Open this publication in new window or tab >>Carbon Sequestration Potential f Agroforestry Systems For Phytoremediation In Chinandega, Nicaragua
2018 (English)In: Linnaeus Eco-Tech 2018: 11th International Conference on the Establishment of Cooperation among Companies and Institutions in the Nordic Countries, the Baltic Sea Region and the World / [ed] William Hogland, 2018, p. 211-211Conference paper, Poster (with or without abstract) (Other academic)
Abstract [en]

Greenhouse gases in the atmosphere have increased to earlier unrecorded levels, causing global climate change that increases GMT and threaten ecosystems and livelihoods. IPCC report suggest that agroforestry offers considerable carbon sequestration (c seq.) potential, especially for developing countries. The purpose of this study is to estimate the c seq. potential in different agroforestry systems suitable in Chinandega, Nicaragua - a deforested region where the ground is polluted by toxaphene and other POP:s. Three scenarios where studied; Shading system using Tectona grandis and Pogostemon cablin; Alley cropping using Erythrina poeppigiana and Ricinus communis and Silvopasture using Cordia alliodora and Brachiaria ruziziensis, the last scenario being divided into two subscenarios; unmanaged (grazed) and managed (harvested) grass. Calculations were performed using the modelling program CO2FIX v. 3.2, with a runtime of 100 years and assuming deforested area with no previous land use. Results show a significantly higher c seq. potential in Shading system (168/217 MgC/ha). Alley cropping yields 71 MgC/ha and Silvopasture results in 80/84 MgC/ha unmanaged and 65/70 MgC/ha managed. The higher number includes products from harvest. All scenarios show fluctuations over time due to thinning and harvesting practices. Phytoremediation potential of POPs has been shown in Ricinus communis and grass species. Soil c seq. is especially important to consider in longterm scenarios as this c seq. can be sustained over longer time. The inclusion of crop residue, the effect of grazing animals or changes in density of trees and crops and environmental fate of the toxic compounds need further assessment before considering large scale applications. Agroforestry practices could contribute to several benefits, including climate change mitigation and phytoremediation.

Keywords
Carbon sequestration, Phytoremediation, Agroforestry, Climate change mitigation
National Category
Environmental Sciences
Identifiers
urn:nbn:se:miun:diva-34949 (URN)
Conference
Linnaeus Eco-Tech 2018 international conference, Kalmar, November 19-21, 2018
Available from: 2018-11-26 Created: 2018-11-26 Last updated: 2018-12-18Bibliographically approved
Waller, J., Andersson, A., Jonsson, A., Wallin, M. & Sahlée, E. (2018). Measurements of carbon dioxide fluxes over an oligotrophic Boreal river in northern Scandinavia. In: Yahya Jani, Jelena Lundström, Viveka Svensson, William Hogland (Ed.), Book of abstracts : Linnaeus ECO-TECH '18: 11th  International conference on establishment of cooperation between companies and institutions in the Nordic countries, the Baltic Sea region and the world. Paper presented at Linnaeus Eco-Tech18, Kalmar, Sweden, November 19-21, 2018. Kalmar: Linnaeus University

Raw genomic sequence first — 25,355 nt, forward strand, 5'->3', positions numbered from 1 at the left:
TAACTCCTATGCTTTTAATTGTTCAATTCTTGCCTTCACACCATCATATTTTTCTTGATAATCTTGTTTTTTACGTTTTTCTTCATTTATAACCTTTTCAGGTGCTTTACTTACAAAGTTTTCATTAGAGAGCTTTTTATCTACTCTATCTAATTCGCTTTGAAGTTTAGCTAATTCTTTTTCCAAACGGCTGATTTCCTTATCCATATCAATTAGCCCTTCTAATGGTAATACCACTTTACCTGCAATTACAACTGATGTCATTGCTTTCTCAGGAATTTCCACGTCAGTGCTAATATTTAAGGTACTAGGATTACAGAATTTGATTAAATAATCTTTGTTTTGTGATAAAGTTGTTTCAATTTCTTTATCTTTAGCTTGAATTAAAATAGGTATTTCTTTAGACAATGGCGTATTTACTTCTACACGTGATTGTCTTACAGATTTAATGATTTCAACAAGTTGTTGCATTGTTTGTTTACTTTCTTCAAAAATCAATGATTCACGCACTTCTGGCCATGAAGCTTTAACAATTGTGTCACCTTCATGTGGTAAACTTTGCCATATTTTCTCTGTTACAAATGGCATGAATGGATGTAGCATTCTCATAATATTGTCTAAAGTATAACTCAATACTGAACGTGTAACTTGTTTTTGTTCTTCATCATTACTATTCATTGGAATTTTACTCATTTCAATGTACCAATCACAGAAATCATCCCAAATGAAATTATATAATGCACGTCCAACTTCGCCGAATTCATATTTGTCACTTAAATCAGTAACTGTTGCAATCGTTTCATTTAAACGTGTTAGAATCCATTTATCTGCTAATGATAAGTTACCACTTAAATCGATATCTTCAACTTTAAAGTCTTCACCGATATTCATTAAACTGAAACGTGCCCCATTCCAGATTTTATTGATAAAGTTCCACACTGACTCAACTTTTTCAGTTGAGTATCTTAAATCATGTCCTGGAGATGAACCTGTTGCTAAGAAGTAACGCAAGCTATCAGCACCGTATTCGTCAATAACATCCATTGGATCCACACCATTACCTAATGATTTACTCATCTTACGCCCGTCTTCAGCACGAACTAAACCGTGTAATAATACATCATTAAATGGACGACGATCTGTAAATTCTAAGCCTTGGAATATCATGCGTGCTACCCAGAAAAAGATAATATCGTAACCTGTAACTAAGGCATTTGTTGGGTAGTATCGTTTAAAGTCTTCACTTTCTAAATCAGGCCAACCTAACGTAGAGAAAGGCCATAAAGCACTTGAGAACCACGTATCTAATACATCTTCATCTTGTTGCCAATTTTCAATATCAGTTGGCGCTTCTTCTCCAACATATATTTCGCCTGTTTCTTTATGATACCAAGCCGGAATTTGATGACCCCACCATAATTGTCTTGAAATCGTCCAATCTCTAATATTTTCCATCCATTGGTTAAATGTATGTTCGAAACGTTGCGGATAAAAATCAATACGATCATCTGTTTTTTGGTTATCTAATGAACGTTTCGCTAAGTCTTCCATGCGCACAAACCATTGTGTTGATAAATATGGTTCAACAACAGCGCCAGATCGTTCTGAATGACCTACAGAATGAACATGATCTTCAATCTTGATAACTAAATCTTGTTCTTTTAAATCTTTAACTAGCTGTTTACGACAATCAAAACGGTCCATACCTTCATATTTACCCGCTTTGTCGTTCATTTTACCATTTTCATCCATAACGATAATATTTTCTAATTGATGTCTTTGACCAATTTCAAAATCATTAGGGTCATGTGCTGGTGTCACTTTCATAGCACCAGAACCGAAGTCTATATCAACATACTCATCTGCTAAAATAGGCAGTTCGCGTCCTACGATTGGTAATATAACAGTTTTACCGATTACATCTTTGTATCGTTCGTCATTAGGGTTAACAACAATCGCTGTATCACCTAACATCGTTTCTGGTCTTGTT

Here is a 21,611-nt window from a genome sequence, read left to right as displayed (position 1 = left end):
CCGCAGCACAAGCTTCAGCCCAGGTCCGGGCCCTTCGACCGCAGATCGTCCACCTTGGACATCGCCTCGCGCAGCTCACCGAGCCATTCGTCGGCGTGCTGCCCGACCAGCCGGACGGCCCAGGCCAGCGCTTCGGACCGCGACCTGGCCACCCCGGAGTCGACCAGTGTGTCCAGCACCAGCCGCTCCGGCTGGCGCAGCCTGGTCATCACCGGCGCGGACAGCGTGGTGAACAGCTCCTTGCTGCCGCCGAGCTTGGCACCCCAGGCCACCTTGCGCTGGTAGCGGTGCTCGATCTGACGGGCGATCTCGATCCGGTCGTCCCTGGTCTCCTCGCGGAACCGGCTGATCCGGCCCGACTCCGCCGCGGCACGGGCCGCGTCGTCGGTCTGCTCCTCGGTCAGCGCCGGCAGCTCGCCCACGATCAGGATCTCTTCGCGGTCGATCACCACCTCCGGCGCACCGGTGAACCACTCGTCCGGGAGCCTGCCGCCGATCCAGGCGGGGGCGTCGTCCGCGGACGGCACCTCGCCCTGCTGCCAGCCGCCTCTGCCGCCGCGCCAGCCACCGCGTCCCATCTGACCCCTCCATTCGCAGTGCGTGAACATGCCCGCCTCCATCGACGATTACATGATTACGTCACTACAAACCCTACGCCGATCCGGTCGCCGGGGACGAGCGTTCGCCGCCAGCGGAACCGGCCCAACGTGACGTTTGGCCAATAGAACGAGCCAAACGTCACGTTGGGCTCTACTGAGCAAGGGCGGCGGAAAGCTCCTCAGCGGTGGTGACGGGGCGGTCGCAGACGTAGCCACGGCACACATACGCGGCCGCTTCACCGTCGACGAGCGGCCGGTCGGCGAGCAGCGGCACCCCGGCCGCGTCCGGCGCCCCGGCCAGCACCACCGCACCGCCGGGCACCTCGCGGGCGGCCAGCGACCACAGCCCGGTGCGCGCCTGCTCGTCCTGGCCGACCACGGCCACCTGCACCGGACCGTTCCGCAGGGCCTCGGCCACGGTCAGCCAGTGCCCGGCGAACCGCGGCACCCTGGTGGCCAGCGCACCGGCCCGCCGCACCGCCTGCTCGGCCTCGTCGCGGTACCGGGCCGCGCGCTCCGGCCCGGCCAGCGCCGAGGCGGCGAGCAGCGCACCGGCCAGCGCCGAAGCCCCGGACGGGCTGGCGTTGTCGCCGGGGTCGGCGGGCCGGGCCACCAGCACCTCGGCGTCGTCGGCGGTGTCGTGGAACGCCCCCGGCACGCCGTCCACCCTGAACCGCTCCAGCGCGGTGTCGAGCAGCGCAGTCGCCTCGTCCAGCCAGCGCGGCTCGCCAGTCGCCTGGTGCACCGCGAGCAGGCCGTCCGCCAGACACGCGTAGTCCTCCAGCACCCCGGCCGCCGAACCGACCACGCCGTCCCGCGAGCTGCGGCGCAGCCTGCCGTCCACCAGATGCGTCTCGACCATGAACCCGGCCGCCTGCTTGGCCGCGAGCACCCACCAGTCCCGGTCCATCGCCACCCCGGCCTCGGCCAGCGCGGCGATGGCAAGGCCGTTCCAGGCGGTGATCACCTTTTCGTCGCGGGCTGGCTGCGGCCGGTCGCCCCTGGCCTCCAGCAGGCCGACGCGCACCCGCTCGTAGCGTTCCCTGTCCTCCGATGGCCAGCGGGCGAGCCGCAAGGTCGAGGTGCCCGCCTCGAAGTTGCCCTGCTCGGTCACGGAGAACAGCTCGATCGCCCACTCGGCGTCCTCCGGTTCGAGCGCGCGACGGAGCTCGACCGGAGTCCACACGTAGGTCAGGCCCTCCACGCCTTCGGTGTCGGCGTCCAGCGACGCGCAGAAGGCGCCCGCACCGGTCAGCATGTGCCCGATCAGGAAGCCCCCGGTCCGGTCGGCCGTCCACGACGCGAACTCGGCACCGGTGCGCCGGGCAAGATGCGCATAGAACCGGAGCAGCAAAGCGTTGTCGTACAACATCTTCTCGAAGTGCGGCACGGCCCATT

Open this publication in new window or tab >>Measurements of carbon dioxide fluxes over an oligotrophic Boreal river in northern Scandinavia
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2018 (English)In: Book of abstracts : Linnaeus ECO-TECH '18: 11th  International conference on establishment of cooperation between companies and institutions in the Nordic countries, the Baltic Sea region and the world / [ed] Yahya Jani, Jelena Lundström, Viveka Svensson, William Hogland, Kalmar: Linnaeus University , 2018Conference paper, Published paper (Other academic)
Abstract [en]

Carbon dioxide (CO2), as one of the major anthropogenic greenhouse gases, is widely acknowledged to contribute to global warming and climate change. Historically, the major focus on the role of the aquatic environment in the carbon cycle has been on the atmosphere-ocean exchange. More recent findings suggest the importance of freshwater (lakes, rivers and streams) as a source for atmospheric CO2. The freshwater contribution is, however, poorly understood, mainly due to a paucity of data, especially from running waters.

To address this issue, eddy covariance (EC) measurements in a large boreal river in Northern Sweden (Indalsälven), are being made as part of a two-year long continual study of the carbon dioxide emissions between the air and water. This is one of the first known studies of its kind where EC measurements are conducted in a river setting. Continual data acquisition began in April 2018, monitoring a variety of general meteorological parameters, turbulent emissions of carbon dioxide, latent, and sensible heat, together with water-side measurements of CO2. The aim of the study is to investigate the temporal control on river carbon dioxide emissions covering timescales from hours to seasons.

This paper describes the ongoing work, and reports on the present status of the project. The primary focus lies on data that indicates a dependence of carbon dioxide flux on wind-speed. Wind speed demonstrates a positive correlation with the measured emissions, with the highest emissions measured corresponding to the directions where the upwind distance to land was greatest, indicating that the wind-generated turbulence has a strong influence on the carbon dioxide emissions over a boreal river.